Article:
Jon also talked about the recent .NET Summer Hackfest, a 6 week event aimed at getting new contributors into open source with support from some great projects such as Brighter and Humanitarian Toolbox. Jon hopes to makes this an even bigger event next year. Contributing to Open Source for the first time can be a daunting prospect and the idea of bringing forward some friendly projects who can put together some smaller, bite-sized issues that new contributors can pick up is a great one.

It was really great to hear about what the .NET Foundation is doing to support the .NET ecosystem and to help the community open source projects to thrive and be sustainable for the long term.

A bit thanks to Jon for fighting through the jet lag to present these two great talks and for making the arrangements to come straight down to Brighton from the airport.

Prize Draws

With the end of the evening closing in, before heading off to the pub we drew the winners of the prizes from our fantastic sponsors for the event. The prizes we had to offer were:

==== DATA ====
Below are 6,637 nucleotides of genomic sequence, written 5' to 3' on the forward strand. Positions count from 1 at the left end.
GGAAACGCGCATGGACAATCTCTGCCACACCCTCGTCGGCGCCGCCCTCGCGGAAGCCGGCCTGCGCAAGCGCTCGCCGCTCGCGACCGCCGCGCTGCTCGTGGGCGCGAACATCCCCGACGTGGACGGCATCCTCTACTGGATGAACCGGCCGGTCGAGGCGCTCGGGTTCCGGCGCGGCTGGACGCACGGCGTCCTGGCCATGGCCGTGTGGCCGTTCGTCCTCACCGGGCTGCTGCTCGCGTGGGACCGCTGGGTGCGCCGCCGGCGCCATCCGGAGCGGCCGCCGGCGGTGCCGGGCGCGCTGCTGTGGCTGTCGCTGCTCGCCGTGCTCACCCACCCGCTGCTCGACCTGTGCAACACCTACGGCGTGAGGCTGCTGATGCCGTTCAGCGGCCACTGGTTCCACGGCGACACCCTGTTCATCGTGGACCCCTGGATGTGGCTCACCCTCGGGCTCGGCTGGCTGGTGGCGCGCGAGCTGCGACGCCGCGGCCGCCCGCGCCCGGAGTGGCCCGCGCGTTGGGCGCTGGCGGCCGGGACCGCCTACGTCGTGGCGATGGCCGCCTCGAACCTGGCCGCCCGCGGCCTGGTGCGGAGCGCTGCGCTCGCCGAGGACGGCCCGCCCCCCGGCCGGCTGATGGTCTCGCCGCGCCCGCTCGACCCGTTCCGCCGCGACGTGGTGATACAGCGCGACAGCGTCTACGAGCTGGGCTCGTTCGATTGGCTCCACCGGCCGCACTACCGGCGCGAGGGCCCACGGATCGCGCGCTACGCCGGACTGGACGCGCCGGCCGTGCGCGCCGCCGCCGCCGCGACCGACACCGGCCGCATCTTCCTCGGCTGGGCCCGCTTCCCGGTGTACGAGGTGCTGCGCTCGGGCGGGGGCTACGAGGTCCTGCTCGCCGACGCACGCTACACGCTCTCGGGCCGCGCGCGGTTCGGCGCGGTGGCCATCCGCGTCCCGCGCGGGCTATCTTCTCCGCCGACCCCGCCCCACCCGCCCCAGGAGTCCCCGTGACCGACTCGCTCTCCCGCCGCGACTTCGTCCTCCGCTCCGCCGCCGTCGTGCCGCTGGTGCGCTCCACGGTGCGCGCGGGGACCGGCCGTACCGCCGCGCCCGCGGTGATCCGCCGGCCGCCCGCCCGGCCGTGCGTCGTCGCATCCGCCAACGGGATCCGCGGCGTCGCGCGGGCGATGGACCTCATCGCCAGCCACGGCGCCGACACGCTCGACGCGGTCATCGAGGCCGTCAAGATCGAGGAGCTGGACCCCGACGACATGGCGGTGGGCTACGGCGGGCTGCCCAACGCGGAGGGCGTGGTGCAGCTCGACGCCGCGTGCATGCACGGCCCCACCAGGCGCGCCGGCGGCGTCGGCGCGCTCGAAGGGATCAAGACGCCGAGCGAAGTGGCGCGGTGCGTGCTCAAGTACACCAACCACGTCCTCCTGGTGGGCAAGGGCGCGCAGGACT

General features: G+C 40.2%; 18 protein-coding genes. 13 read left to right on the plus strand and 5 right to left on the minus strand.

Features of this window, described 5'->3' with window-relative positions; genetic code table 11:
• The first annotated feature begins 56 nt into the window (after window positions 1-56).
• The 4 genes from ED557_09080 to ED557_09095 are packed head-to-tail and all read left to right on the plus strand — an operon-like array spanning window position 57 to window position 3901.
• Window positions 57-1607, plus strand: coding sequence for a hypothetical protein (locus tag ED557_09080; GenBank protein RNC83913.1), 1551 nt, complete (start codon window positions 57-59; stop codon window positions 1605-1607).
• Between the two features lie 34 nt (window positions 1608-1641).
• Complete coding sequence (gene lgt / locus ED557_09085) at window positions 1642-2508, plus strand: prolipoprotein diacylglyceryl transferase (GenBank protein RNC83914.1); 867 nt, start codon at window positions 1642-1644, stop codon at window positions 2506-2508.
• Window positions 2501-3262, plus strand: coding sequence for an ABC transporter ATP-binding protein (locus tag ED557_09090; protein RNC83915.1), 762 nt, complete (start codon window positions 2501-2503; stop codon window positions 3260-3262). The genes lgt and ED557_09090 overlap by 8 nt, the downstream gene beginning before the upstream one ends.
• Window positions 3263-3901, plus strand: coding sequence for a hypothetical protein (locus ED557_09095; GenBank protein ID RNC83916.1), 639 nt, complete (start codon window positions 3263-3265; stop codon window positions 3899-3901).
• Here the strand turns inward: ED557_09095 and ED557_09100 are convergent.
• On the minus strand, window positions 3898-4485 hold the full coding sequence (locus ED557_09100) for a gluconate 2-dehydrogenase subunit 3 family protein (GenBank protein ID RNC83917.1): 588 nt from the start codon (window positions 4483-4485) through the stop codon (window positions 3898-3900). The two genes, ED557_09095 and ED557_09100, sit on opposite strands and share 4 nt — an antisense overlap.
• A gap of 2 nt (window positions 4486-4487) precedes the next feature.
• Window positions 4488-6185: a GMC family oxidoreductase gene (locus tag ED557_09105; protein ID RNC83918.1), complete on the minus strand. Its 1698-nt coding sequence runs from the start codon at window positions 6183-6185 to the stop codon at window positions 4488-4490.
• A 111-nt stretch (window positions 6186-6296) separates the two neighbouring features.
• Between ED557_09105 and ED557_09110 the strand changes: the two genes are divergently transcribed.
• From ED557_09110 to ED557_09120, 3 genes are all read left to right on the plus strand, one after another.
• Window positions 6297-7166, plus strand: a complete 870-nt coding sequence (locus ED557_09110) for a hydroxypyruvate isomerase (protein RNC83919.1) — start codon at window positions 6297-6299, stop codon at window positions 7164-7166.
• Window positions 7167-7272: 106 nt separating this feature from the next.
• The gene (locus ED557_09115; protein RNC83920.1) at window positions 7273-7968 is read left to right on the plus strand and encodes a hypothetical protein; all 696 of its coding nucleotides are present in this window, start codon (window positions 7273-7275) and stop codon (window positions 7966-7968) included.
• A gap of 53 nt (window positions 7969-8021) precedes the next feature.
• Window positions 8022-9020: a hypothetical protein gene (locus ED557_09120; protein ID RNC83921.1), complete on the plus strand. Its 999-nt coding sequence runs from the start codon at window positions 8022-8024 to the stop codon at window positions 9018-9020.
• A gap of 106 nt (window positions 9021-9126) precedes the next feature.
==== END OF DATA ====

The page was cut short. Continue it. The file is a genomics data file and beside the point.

One year individual subscription to any single JetBrains Toolbox product


  1. UI for Xamarin license code
  2. T-Shirts x 5


  1. ebook of choice


6 months Small Business license

Last time I draw names from a bowl. A bit low tech and also time consuming to print and cut up all of the names. Dan Clarke, fellow .NET user group leader has created a desktop app which randomises winners from the Meetup.com RSVP list. He has kindly provided the application code on GitHub. For this event I decided to give that a go. It worked quite well and simplified things nicely, although I was still conscious that at the end of the evening, it takes a little time to draw all of the prizes. One big advantage is that it stores the winning member ID so we don’t have to worry about duplicate names causing us to require some kind of tie-break. I am pondering whether for the next event I pre-draw the names using the app to save some time.

The rules as with the last event were:

a) names are added from the RSVP list (as at about 1 to 1.5 hours before the event)
b) if the name drawn is not in attendance, we redraw.

Next events

We have some great speakers lined up for the next couple of months, and I’m working with a few people of plans for the next couple of months after that.

.NET South East October 2017 – Rabeb Othmani
Rabeb joins us with her talk “Welcome to the age of conversational interfaces” – looking at how we can build interfaces using SMS, voice and bots.

.NET South East November 2017 – Michael Newton
Michael joins us with his talk “Making Distributed Systems in .NET Easier” – discussing distributed architecture with .NET.